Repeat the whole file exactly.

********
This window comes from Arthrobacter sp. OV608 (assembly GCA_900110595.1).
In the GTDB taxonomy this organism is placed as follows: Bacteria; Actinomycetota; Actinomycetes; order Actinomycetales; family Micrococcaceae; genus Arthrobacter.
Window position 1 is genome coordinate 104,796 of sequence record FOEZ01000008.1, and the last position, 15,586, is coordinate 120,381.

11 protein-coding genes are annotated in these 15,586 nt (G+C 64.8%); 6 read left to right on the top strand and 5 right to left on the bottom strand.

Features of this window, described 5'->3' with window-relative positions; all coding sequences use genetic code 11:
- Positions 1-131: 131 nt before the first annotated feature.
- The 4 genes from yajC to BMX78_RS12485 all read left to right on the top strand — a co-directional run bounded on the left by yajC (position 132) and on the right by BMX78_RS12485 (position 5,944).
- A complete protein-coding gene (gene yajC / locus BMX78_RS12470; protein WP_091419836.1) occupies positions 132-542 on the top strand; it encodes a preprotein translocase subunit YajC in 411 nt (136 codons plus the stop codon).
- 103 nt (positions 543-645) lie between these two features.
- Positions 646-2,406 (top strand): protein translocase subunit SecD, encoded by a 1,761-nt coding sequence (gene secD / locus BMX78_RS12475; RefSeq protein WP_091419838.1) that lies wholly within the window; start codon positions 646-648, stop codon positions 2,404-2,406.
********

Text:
This window comes from Arthrobacter sp. OV608 (assembly GCA_900110595.1).
In the GTDB taxonomy this organism is placed as follows: Bacteria; Actinomycetota; Actinomycetes; order Actinomycetales; family Micrococcaceae; genus Arthrobacter.
Window position 1 is genome coordinate 104,796 of sequence record FOEZ01000008.1, and the last position, 15,586, is coordinate 120,381.

11 protein-coding genes are annotated in these 15,586 nt (G+C 64.8%); 6 read left to right on the top strand and 5 right to left on the bottom strand.

Features of this window, described 5'->3' with window-relative positions; all coding sequences use genetic code 11:
- Positions 1-131: 131 nt before the first annotated feature.
- The 4 genes from yajC to BMX78_RS12485 all read left to right on the top strand — a co-directional run bounded on the left by yajC (position 132) and on the right by BMX78_RS12485 (position 5,944).
- A complete protein-coding gene (gene yajC / locus BMX78_RS12470; protein WP_091419836.1) occupies positions 132-542 on the top strand; it encodes a preprotein translocase subunit YajC in 411 nt (136 codons plus the stop codon).
- 103 nt (positions 543-645) lie between these two features.
- Positions 646-2,406 (top strand): protein translocase subunit SecD, encoded by a 1,761-nt coding sequence (gene secD / locus BMX78_RS12475; RefSeq protein WP_091419838.1) that lies wholly within the window; start codon positions 646-648, stop codon positions 2,404-2,406.